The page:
Purpose of review: Roux-en-Y gastric bypass (RYGB) leads to remission of type 2 diabetes mellitus (T2DM) in a majority of patients. This is prompting investigation of RYGB, and other bariatric operations as interventional therapies for T2DM.
Recent findings: The impact of RYGB is due to an increase in the release of gastrointestinal hormones in response to a meal [glucagon-like peptide, peptide YY, oxyntomodulin]. This effect involves the parasympathetic nervous system. These same hormones are responsible for an early increase in β-cell secretion of insulin, leading to early remission of T2DM following RYGB. Progressive weight loss leads to a later improvement in peripheral insulin sensitivity, which is required for later remissions, and is responsible for re-emergence of T2DM in individuals who regain weight in long-term follow-up. As the success of bariatric surgery has prompted the emergence of the concept that T2DM is reversible, we offer a theory to predict reversibility of diabetes after bariatric surgery that is based on baseline beta cell function.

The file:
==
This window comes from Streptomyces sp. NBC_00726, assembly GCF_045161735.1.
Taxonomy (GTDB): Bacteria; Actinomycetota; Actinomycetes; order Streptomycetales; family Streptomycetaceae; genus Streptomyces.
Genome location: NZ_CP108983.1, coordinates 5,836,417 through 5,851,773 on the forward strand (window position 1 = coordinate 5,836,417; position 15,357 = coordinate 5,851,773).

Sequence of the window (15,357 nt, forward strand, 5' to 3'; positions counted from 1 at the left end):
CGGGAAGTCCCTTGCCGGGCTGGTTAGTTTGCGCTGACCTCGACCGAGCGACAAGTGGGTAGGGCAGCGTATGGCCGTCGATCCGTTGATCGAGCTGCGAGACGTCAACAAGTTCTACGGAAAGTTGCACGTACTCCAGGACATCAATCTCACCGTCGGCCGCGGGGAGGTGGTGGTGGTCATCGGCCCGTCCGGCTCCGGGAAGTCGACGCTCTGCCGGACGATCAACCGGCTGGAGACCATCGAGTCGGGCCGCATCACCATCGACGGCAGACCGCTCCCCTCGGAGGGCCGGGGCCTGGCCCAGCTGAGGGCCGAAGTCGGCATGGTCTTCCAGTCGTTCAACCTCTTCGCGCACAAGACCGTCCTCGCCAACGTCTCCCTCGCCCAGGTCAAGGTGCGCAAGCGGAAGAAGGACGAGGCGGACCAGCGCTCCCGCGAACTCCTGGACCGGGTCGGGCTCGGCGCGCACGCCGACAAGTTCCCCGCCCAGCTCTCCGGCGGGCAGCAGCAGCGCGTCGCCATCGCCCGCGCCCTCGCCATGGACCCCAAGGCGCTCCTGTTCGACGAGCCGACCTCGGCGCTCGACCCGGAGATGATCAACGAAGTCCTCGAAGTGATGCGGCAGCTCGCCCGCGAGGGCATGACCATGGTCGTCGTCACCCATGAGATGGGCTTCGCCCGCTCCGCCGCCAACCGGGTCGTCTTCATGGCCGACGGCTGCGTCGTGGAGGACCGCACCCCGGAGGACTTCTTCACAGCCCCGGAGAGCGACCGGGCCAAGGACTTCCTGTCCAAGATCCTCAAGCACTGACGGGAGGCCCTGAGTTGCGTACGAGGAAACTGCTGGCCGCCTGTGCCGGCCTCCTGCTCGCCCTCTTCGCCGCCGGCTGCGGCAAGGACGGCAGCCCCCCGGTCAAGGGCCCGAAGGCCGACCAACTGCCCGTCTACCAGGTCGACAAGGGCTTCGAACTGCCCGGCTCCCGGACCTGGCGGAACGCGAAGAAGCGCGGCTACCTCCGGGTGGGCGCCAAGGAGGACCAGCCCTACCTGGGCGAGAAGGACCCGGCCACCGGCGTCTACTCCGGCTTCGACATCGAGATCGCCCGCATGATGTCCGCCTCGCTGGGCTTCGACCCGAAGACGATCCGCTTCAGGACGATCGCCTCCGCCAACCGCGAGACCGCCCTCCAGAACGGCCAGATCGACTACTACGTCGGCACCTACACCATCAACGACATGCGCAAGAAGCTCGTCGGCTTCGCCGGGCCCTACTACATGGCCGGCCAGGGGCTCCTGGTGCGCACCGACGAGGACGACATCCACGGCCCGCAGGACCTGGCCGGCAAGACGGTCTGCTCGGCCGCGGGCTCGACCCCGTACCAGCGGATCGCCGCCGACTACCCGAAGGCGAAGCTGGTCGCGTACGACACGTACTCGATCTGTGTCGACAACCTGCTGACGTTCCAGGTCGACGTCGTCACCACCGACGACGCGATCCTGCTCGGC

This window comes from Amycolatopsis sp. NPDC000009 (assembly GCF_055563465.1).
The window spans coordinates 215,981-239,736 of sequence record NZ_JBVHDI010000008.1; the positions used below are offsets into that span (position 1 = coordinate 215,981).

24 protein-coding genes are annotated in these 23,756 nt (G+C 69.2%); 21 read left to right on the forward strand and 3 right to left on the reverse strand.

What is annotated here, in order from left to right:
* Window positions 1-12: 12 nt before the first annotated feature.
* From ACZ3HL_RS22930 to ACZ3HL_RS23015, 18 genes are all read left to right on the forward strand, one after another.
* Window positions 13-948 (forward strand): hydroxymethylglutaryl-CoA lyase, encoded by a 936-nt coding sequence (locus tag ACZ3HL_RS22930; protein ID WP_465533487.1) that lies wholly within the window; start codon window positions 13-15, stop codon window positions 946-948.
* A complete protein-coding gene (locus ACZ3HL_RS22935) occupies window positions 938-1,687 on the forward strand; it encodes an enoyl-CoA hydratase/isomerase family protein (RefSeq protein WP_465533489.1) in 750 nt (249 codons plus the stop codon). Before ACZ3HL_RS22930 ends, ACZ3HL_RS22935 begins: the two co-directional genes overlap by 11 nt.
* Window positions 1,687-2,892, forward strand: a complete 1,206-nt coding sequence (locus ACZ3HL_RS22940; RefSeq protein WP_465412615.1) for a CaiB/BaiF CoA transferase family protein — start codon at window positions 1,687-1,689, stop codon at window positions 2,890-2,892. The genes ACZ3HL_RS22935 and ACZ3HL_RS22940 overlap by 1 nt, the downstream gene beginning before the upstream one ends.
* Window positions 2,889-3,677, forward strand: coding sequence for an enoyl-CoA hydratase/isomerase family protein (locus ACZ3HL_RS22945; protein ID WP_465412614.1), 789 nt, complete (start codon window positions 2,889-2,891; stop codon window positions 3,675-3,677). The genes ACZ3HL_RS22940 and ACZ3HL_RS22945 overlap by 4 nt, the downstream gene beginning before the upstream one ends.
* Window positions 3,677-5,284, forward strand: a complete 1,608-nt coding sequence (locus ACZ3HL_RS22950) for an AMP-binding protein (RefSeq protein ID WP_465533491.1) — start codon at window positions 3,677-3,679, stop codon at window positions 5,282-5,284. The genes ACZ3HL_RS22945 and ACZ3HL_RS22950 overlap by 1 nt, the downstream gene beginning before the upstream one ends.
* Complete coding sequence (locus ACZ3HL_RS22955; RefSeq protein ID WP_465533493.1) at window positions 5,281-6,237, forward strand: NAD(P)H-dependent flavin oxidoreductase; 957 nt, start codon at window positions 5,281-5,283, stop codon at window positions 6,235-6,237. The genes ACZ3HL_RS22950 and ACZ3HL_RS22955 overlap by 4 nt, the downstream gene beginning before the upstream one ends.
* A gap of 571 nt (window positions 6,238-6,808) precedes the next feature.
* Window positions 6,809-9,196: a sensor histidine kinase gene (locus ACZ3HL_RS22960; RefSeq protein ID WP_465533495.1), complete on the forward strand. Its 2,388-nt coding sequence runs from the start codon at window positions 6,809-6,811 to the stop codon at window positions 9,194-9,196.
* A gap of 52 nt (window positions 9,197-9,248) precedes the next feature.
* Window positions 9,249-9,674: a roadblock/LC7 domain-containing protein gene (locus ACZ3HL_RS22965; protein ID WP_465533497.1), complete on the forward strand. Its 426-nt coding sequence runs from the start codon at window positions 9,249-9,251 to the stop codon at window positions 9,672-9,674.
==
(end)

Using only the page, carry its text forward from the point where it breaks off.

Summary: This review will improve the understanding of the physiology of bariatric surgery and its impact on T2DM, stimulate investigations into new avenues to treat T2DM, and allow better selection of nonobese individuals for interventional therapy of T2DM.